Admire Rakti, the Japanese-owned horse that was the pre-race Melbourne Cup favourite to win, died of acute heart failure, an autoposy has revealed.
The stayer pulled up in the final turn and died in the stalls soon after the race yesterday.
Racing Victoria’s chief veterinarian Brian Stewart told SEN Radio today the autopsy conducted at the University of Melbourne overnight concluded Admire Rakti’s heart had failed.
“The diagnosis is that the horse died of acute heart failure as a result of ventricular fibrillation probably, which is a disorganised heart rhythm which happens very, very rarely in human athletes and in horses and is a consequence of the athletic heart and the rapid heart rate during racing,” Stewart said.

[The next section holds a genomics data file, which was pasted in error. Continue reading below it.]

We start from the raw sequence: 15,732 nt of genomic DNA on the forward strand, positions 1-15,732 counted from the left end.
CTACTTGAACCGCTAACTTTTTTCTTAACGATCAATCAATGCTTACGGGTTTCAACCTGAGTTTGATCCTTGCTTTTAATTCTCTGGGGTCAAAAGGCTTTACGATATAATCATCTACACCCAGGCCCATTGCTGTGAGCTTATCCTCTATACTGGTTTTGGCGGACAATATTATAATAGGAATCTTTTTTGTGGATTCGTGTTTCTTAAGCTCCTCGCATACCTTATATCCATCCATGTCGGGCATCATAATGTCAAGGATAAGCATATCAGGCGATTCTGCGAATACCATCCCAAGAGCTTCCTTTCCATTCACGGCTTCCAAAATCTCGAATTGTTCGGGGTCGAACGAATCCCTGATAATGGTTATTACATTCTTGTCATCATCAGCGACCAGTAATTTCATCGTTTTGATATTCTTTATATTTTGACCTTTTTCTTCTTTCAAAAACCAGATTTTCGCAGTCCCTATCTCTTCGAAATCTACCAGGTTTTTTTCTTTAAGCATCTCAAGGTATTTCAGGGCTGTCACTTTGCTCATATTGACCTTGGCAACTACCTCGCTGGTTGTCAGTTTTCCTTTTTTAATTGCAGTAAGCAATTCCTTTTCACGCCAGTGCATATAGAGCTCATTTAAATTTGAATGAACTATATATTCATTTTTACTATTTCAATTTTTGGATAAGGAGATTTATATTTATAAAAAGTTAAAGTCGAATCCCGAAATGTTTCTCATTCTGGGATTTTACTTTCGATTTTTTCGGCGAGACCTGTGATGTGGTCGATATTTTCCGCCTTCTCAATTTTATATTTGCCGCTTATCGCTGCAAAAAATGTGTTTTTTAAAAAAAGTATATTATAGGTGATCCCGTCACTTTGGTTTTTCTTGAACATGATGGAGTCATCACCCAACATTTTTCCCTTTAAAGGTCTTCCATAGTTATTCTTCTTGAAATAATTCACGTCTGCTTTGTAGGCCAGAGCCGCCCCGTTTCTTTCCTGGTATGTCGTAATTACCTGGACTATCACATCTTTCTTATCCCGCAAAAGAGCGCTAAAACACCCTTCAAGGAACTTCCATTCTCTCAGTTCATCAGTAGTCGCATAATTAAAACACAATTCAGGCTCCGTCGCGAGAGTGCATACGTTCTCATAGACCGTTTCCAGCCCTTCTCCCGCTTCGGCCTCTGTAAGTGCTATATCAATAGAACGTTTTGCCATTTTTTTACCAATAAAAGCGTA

“It is very rare but it does occur.
“It’s a disruption of the normal electrical conduction through the heart and there can be various sets of circumstances that might set it off. Athletes are probably more prone to the syndrome especially those with large hearts and a big capacity to raise the heart rate . . . throwing it into this abnormal rhythm and the heart is unable to supply enough blood for the body.”
The race that stops the nation yesterday shocked the nation with the death of two horses not long after they had crossed the finish line.
Seventh-placed Araldo was euthanised overnight after breaking its leg in a freak accident on its way back to its stable.
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